SCISSOR LIFT SAFETY
We have arrived. The new ANSI standards for mobile elevating work platforms (MEWPs) have gone into effect, scissor lift technology has been or is being tweaked to adapt, and everybody is ready to play by the new set of rules – or, at least, they’ll need to be ready soon and going forward.
With the new guidelines in place, the industry is taking another solid step toward improving performance and overall safety. The standards have also added the necessary structure to better identify where responsibility lies with regard to equipment design, safe use, and training requirements.
Manufacturers Take the Lead
It all begins with the OEMs, some of whom have already been producing ANSI A92-compliant machines for a while, putting them ahead of the game with regard to testing and implementation. Pettibone’s full lineup of scissor lifts meets all ANSI standards.
Since everybody has to meet the same requirements, users may notice similar new functionality across different brands; however, each manufacturer will naturally have a different way of meeting design compliance. For example, models for indoor or outdoor use must be clearly marked. Some indoor scissor lifts on the market, however, include a function that will limit the platform height in the event a user wants to bring it outdoors. Other OEMs prefer to stick strictly to separate indoor and outdoor work height offerings.
Chains can no longer be used as doors, with self-closing, self-catching entry gates becoming the new standard. Rail guards and toe guards must now be higher as well, which is forcing more scissor lift rails to have fold-down features to fit through doorways. However, some units are still compact and low enough to not need a fold-down component.
The biggest changes that equipment operators will experience relate to load and machine tilting restrictions that will completely stop the machine from functioning. Most OEMs have introduced load sensing systems that use a hydraulic pressure transducer. Based on the machine’s rated weight capacity and corresponding pressure range, a scissor lift will cease all functions if the weight limit is exceeded.
Therefore, users must be cognizant not only of their original load – including personnel and tools on the platform – but also any materials that might be added during the course of a project. So, if two workers and a toolbox alone are near the weight limit, the sheet of plywood they remove from a wall could very well put them overweight and shut down the lift.
To help avoid tipping over, scissor lift tilt ratings have been established. For Pettibone machines, those limits are set at 3 degrees for front and back incline or decline, and 1.5 degrees for left to right tilting. If those tilt levels are exceeded, the machine will automatically cut out. This means that even something like driving over a board while positioning the unit could potentially trigger the tilt sensor and stop the machine. And for jobsites with abundant slopes and curves, it means that selecting a rough terrain model, rather than a slab scissor list, is practically a must.
Training More Important Than Ever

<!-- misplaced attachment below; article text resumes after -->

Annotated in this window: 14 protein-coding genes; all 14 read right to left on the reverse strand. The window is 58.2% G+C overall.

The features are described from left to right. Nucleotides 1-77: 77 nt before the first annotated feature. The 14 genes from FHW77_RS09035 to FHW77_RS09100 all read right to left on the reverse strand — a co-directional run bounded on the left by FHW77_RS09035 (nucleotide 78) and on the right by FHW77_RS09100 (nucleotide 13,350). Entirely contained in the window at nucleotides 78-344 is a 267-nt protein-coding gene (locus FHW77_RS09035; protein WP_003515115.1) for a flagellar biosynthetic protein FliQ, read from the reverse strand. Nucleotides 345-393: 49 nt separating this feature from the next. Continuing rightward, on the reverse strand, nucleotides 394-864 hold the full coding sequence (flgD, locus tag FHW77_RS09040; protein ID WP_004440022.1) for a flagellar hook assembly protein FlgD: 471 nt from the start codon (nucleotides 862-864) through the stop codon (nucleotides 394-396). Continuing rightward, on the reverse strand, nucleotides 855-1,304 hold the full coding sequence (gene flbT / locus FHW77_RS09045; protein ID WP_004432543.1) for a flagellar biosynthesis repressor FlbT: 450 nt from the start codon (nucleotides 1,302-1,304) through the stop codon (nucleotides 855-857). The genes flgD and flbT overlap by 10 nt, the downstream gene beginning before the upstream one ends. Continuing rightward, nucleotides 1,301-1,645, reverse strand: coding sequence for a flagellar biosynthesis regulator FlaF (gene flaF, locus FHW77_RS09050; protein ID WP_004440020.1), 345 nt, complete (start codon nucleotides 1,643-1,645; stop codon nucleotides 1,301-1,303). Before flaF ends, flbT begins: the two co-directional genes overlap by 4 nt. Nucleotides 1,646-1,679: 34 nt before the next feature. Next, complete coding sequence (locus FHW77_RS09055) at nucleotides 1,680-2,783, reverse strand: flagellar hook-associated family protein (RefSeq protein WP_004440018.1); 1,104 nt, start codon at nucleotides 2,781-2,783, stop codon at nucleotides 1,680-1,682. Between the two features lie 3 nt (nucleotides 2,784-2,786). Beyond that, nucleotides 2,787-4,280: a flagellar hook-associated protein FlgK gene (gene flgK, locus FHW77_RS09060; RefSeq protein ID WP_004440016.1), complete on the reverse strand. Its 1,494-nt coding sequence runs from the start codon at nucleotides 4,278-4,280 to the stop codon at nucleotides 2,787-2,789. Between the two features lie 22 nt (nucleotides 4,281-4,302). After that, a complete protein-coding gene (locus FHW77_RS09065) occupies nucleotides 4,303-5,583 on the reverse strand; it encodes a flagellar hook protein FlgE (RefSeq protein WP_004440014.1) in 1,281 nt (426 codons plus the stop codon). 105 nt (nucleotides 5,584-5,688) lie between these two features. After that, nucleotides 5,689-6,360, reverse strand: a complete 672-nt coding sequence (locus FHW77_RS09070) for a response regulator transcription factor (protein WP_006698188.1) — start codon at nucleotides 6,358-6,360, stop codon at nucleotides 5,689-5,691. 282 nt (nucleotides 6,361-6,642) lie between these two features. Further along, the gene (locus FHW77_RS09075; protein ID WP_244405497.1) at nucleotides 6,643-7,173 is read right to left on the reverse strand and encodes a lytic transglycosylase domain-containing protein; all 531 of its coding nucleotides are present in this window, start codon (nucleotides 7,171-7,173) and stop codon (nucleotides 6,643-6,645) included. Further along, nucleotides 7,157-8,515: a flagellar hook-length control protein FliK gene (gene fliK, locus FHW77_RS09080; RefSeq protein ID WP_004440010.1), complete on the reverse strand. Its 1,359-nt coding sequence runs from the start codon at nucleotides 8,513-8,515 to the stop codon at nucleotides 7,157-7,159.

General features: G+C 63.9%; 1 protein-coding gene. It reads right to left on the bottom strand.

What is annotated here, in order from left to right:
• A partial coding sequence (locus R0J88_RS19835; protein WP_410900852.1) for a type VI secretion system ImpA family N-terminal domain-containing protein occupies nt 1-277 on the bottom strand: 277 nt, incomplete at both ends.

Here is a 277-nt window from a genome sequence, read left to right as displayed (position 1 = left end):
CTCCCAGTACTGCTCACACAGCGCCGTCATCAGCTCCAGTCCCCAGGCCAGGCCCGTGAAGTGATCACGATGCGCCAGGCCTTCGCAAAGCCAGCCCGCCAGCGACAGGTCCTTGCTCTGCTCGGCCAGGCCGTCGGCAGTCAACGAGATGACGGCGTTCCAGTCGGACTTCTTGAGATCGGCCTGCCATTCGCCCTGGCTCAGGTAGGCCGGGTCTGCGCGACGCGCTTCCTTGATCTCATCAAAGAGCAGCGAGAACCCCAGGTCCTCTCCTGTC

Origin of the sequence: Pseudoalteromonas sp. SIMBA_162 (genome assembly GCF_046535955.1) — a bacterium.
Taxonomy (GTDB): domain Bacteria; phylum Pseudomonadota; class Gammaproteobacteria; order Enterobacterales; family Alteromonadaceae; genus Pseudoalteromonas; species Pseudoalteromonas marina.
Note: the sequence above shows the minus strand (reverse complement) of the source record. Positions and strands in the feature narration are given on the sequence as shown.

The ANSI A92 standards also make it imperative that OEMs, dealers and rental operators educate customers about why these safety measures exist and how their experience with using scissor lifts is about to change. Along those lines, proper staff training will become more critical.
All operators will have to go through a certified training course for MEWPs, but there is also a new familiarization aspect where supervisors or other personnel on the ground will need to be available in case of emergency; more specifically, this person must be familiar with the emergency lowering lever so they can get the platform down in case of a malfunction.
Regulations are now stricter for assessing a work area and travel area for potential hazards like potholes or slopes. Basically, anything that could cause the machine to tip or not function correctly should be moved or otherwise addressed before starting work. Vertical surroundings should also be considered, and operators should be sure to look upward for obstacles while elevating the work platform.
Users may also need to anticipate certain conditions, such as wind impacts. For example, even if operating within the 28 mph windspeed rating, a scissor lift could become vulnerable to tipping over if a worker is lifting a sheet of drywall, as that material could suddenly act as a sail.
Don’t Forget Maintenance
Under ANSI A92, scissor lifts must be inspected annually by the owner. Users will also want to do daily pre-start inspections to ensure there is no damage, no missing parts, and no leaks, along with making sure all functions appear to in working order. Compartment doors should be closed, and manuals should always be in the machine as well.
When maintenance is needed, make sure wheels are chocked to prevent it from rolling. And always keep hands out of the scissor area unless specifically inspecting hydraulic lines or wiring. Be sure to also utilize the safety prop when maintaining or inspecting an elevated unit.
Make sure batteries are in good working condition and topped off with distilled water. When it comes time for replacement, use OEM-approved batteries, keeping in mind that batteries may also be a component of the machine’s counterweight, contributing to overall balance and stability.
The good news for operators is that most OEMs have done a great job of meeting these standards with adjustments that are pretty intuitive. Still, those in the market to purchase equipment should give the new standards ample consideration on the front end. The days of simply asking “How high does it go?” are over, but through some basic examination of both machine specs and intended jobsite environment, operators shouldn’t have any trouble selecting and safely using the scissor lifts of the future.